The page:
The main issue with Benriner’s older models was their essentially useless hand guard. The clear blue plastic pieces were difficult to grip and rarely held on to the vegetable. Chefs were known to toss them. Our testers deemed them entirely unusable, and even “a joke.” But the new model comes with a hand guard that’s deceptively simple: A plastic guide with an oval handle, it features ¼-inch-long plastic prongs on its bottom that grip each vegetable securely and leave almost no vegetable waste after you slice through an entire radish, tomato, or onion.

The new Super Benriner is about 15 percent bulkier than the old design because of the new adjustable knob on its bottom. This model also doesn’t allow you to set it to slice to a specific thickness. The KitchenAid and Swissmar models both allow you to specify a thickness of ⅛ inch, for example, whereas this model requires a bit of trial and error for you to set it to the thickness or thinness you desire.

This small handheld mandoline has a sharp V-blade and a safe hand guard, but its blade isn’t replaceable.

The uncomplicated design of the KitchenAid Hand-Held V-Blade Mandoline Slicer features a V-shaped blade, a knob that lets you easily adjust the thickness of each slice, and a safe and ergonomic hand guard. Its compact design and lower price make it a great choice as an entry-level mandoline.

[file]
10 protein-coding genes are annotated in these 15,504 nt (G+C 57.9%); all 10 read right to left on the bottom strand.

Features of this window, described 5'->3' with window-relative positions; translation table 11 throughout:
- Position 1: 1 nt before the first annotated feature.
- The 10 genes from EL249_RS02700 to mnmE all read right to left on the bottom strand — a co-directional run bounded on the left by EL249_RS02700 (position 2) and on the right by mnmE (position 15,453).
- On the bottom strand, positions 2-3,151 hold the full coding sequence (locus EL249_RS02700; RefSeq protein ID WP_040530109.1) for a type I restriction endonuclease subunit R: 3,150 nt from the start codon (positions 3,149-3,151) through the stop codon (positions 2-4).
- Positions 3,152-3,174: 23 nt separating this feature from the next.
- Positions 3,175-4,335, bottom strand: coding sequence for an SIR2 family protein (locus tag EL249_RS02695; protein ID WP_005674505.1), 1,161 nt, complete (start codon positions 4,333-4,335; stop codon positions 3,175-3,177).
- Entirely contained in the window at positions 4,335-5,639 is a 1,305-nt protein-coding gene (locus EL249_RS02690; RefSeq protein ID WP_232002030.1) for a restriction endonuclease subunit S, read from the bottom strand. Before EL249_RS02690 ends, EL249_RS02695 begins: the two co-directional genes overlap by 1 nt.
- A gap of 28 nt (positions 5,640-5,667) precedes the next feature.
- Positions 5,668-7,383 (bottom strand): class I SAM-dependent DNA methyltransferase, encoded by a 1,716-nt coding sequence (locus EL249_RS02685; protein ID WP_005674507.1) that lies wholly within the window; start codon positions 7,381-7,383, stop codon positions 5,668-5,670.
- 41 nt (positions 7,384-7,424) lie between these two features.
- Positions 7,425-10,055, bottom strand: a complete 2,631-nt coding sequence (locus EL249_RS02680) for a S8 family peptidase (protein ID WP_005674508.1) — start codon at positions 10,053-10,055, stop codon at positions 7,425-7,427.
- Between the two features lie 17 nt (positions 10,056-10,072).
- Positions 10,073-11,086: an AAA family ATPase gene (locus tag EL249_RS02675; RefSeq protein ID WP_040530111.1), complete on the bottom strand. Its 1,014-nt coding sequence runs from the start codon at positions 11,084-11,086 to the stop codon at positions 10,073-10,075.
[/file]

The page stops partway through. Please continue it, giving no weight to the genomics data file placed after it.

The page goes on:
Several testers loved the V-shaped blade, noting that the dual points of entry mean you don’t need to use as much force to slide something through the blade. Right out of the box, the blade sliced through tomatoes, bell peppers, radishes, carrots, onions, and lemons with ease. It struggled with slicing potatoes and sweet potatoes lengthwise, however; in all of our tests they came out mangled, ripped, or broken.

Unlike with Benriner’s models, the blade on this KitchenAid slicer is bolted to the plastic frame. This design means that you have to raise or lower the platform of the mandoline, rather than the blade, to adjust for slice thickness. A knob on the left side of the unit makes it a cinch to adjust the platform to change the thickness of each cut. Preset for thicknesses from 1/32 inch to ¼ inch, the design takes the guesswork out of getting the perfect slice. But because the blade is bolted to the frame, you cannot replace it or sharpen it. This model also does not come with additional blades for matchstick or french-fry cuts.